Montenegro Red Cross and the ICRC have been distributing assistance together from existing stocks. So far, some 900 tonnes of food and non-food have been distributed. A truck with over 170 tents has arrived from Zagreb, while over 1,600 mattresses have also been transported from Belgrade.

The MRC is in the process of organising assistance and shelter for the internally displaced.

Yesterday, joint MRC/ICRC teams who went to Berane and Rozaje discovered thousands of displaced in a difficult condition - housed in makeshift collective centres such as factory buildings without heating and adequate water infrastructure. The most urgent need was for mattresses and blankets.

There are reports that there are around 6-7,000 internally displaced still waiting in the mountains.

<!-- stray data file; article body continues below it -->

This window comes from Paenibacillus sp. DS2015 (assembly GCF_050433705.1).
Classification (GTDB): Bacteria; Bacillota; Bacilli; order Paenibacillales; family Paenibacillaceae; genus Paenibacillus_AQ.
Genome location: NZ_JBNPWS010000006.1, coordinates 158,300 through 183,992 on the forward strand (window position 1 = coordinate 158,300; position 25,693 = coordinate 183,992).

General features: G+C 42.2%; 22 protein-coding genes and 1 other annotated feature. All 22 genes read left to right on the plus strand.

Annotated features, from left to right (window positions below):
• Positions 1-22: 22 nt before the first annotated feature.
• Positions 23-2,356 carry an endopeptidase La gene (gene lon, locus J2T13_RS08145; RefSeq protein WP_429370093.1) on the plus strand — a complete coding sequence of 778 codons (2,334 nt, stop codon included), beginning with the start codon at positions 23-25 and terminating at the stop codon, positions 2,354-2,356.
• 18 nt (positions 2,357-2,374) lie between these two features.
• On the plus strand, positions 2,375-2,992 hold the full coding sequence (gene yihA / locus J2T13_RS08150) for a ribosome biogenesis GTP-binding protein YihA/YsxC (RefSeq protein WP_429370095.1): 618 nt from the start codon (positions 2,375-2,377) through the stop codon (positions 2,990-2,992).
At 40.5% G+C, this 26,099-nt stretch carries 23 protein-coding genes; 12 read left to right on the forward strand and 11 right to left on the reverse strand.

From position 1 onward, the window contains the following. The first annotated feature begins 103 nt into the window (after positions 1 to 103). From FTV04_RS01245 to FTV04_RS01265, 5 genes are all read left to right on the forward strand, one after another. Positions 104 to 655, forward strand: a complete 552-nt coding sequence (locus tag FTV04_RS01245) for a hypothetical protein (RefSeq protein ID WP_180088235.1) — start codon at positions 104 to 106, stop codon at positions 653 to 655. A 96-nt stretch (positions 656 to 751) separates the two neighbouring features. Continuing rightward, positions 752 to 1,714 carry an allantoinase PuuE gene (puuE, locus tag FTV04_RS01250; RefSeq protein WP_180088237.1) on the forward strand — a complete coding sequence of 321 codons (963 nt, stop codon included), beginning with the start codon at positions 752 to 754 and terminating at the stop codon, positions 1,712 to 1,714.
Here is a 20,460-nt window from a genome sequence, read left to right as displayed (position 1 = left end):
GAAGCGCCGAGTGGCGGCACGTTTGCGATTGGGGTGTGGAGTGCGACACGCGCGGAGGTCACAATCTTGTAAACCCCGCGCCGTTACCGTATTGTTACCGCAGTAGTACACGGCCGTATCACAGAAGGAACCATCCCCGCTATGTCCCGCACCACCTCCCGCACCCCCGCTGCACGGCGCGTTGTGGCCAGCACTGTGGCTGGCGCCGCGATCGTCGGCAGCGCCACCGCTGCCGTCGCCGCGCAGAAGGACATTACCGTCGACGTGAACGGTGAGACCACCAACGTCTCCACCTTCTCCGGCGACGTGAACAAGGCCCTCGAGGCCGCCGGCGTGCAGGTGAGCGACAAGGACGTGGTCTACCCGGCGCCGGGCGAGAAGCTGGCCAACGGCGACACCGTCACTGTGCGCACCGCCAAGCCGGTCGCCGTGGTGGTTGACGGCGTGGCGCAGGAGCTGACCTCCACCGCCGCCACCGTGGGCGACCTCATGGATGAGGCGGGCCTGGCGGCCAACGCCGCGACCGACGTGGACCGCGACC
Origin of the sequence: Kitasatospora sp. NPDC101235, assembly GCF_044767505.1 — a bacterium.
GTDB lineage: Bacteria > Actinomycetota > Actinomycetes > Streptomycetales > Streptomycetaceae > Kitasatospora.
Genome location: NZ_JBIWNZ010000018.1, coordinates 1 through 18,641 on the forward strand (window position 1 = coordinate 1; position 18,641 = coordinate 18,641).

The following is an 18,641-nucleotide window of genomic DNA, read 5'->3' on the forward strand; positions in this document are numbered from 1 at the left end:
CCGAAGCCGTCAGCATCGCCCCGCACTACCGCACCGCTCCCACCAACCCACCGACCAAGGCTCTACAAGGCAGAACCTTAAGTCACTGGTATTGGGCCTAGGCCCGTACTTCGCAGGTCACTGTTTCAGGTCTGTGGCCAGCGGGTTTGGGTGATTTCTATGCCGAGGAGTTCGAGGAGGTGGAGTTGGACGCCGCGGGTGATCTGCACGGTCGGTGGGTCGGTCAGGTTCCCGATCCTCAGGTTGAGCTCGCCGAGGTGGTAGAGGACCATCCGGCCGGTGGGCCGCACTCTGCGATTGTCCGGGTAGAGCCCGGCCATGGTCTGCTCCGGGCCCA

There are currently seven ICRC delegates in Montenegro and two delegates from the International Federation.

 Former Yugoslav Republic of Macedonia:  

An extremely worrying situation is now developing with tens of thousands of people amassing at the border to enter the country waiting to join those who have already arrived. Many have been forced to wait for days and Red Cross teams working in the " no man's land "  between the two borders - the only organisation to able to do so - have identified serious health problems due to food and medicine shortages and poor hygiene conditions.

In Blace, the first deaths among the stricken people have been reported. This is sadly not uncommon for people enduring these diffi cult conditions and the vulnerable - elderly, sick and young children are the groups now particularly at risk from health problems. The Red Cross teams are working through the night to address the most urgent needs, delivering food, liquids, blankets and medicines, but it is critical that a solution is found to ease this serious problem.